As Steven guessed, one of the highlights for me was a lively Finnish polka with kantele and accordion in the soundtrack. The movie’s makers didn’t pick the tune at random; “Säkkijärven polkka” has a little history behind it. To make Steven happy, I’m placing the tune below the fold.1
Here’s a set of variations on a simple traditional tune, “The Bear.” Since this is played entirely on the white keys of the piano, the critter most likely is a polar bear. As usual, it’s my computer playing, not me.
Thought for the day, from Francis W. Porretto:
Silo Syndrome is one of the natural consequences of the sense that things are sliding down the slippery slope to Shitville, and there’s nothing one can do about it. The sense might be illusory, of course, but the consequences of it are nevertheless compelling.
The countermeasure is laughter, however administered or evoked. Jokes. Puns. Harmless pranks. General horseplay. Frivolity. Cat videos. The zany impulse indulged in an unguarded moment. Laughter might not be able to cure cancer, but it can make the chemotherapy a bit easier to endure.
Some vile ethnic humor, attributed to John Cleese:
The English are feeling the pinch in relation to recent events in Syria and have therefore raised their security level from “Miffed” to “Peeved.” Soon, though, security levels may be raised yet again to “Irritated” or even “A Bit Cross.”
The English have not been “A Bit Cross” since the blitz in 1940 when tea supplies nearly ran out. Terrorists have been re-categorized from “Tiresome” to “A Bloody Nuisance.” The last time the British issued a “Bloody Nuisance” warning level was in 1588, when threatened by the Spanish Armada.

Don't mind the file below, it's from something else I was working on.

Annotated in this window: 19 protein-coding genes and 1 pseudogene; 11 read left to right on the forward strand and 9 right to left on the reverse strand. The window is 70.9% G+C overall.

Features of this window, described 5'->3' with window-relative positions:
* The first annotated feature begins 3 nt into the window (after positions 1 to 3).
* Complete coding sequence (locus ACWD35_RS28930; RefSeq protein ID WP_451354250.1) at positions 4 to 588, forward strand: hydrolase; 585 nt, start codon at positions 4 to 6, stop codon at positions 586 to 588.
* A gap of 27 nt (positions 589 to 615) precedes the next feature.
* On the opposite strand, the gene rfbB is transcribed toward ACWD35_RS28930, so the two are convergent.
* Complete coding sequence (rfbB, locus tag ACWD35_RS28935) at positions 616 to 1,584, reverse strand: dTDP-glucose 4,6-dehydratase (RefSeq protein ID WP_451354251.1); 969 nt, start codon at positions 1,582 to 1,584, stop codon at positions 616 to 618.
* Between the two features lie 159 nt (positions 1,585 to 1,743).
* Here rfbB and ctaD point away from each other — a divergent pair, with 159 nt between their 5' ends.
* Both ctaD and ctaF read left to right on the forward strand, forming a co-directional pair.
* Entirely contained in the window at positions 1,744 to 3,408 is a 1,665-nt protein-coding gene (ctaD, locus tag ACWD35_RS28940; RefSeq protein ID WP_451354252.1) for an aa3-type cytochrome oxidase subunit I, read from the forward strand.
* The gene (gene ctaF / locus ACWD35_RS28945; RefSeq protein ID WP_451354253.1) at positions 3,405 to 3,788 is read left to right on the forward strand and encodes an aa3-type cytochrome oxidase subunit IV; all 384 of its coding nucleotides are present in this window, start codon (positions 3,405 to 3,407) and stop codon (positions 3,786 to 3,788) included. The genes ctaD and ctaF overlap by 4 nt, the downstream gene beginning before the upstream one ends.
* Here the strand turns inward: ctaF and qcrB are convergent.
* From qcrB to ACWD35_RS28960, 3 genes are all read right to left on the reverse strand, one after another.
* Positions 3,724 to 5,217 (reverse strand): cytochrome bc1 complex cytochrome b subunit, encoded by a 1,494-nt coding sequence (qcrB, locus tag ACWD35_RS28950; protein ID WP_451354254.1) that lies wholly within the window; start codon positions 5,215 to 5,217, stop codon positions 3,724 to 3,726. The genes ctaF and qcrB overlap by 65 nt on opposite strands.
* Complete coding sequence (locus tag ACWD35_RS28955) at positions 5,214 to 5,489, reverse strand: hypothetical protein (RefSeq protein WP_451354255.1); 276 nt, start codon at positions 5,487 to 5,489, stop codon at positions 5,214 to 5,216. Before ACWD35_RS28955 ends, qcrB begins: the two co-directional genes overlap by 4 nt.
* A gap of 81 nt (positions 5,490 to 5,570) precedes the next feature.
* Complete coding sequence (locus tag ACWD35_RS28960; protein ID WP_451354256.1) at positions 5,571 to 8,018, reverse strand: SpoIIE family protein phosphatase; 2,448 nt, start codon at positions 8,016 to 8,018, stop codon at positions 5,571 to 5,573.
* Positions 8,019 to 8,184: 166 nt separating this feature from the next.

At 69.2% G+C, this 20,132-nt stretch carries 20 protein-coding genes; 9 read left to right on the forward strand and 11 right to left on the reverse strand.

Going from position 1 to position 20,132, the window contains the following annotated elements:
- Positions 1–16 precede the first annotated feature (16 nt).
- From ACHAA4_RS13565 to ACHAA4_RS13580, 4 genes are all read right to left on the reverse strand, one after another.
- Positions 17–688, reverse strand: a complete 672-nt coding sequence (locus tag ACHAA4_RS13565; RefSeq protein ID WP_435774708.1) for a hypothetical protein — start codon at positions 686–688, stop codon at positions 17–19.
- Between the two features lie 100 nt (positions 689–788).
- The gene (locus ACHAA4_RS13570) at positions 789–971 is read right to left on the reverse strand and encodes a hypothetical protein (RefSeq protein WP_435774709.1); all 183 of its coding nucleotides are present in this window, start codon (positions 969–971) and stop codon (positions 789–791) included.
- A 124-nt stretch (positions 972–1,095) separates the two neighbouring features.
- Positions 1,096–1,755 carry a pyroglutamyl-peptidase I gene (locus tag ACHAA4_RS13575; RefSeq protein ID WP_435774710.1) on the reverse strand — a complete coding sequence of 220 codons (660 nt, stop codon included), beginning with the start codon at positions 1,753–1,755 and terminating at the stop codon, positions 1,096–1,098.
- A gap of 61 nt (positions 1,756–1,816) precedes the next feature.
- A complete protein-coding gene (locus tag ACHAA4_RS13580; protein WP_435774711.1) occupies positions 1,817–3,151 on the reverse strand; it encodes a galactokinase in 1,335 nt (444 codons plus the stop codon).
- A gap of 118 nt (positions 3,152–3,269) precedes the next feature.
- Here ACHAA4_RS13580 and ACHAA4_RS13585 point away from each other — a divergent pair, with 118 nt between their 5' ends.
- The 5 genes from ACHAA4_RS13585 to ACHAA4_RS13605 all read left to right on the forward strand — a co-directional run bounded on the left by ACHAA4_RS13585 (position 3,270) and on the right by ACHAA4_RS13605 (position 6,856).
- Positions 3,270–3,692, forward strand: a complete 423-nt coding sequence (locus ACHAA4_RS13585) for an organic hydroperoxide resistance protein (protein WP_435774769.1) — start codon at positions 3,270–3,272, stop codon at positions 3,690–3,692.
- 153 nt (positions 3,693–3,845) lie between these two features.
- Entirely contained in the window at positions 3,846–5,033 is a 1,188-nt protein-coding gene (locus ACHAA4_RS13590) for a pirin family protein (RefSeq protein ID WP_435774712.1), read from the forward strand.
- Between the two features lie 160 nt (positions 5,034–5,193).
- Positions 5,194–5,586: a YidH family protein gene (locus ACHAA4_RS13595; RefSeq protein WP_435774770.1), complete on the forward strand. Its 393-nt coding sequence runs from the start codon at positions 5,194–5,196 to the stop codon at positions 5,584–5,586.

Years ago I attended a performance of a John Cage piece. The musicians sat on the stage in black turtlenecks while making gurgling noises with conch shells and water to the accompaniment of a recording of pine cones burning. After 20 minutes, one of the performers stood up and blew on his conch for five minutes, at the end of which his face was purple. I’ve also sampled recordings of Cage’s prepared piano music; the sonorities are novel, but the music itself is hard to pay attention to for more than a minute or two. Cage himself was probably aware that his music would not be universally appreciated, which is perhaps why he insisted that auditoriums where his music was performed have easily accessible exits.
Cage’s political philosophy is more interesting than his music, which makes him unique in history of music:
Cage—most famous for his 1952 composition 4’33”, in which musicians sit in perfect silence for four minutes and 33 seconds—was a gut anarchist. Asked about the word ecology, the composer replied that whenever he heard that seductive word he knew he’d soon hear the word planning, and “when I hear that word, I run in the other direction.” He boasted that he never voted.
In addition to occasionally posting music at MuseScore, I also listen to pieces uploaded by other MuseScorians. The quality varies tremendously, but the best are very good indeed.
One composer whom I particularly enjoy is Tuukka Jokilehto, a.k.a. “Rivergrove.” Among other things, he writes many short, colorful pieces for beginning pianists, such as his collection of “skeleton” music. I recently ran his composition “Old Music Box” through Logic, using sounds sampled from an old music box.
Most of Hans Jacobi‘s piano pieces, while not of Lisztian difficulty, are nevertheless not for beginners, and I’m content to let the MIDI player perform them. He writes numerous modernist short pieces that embody his understanding of “wabi-sabi.” He has a subtle sense of humor that occasionally surfaces, such as when he imagines how Wagner would play the blues.
It’s another blasted Monday morning. Here’s a concert performance of music from Girls und Panzer to wake you up.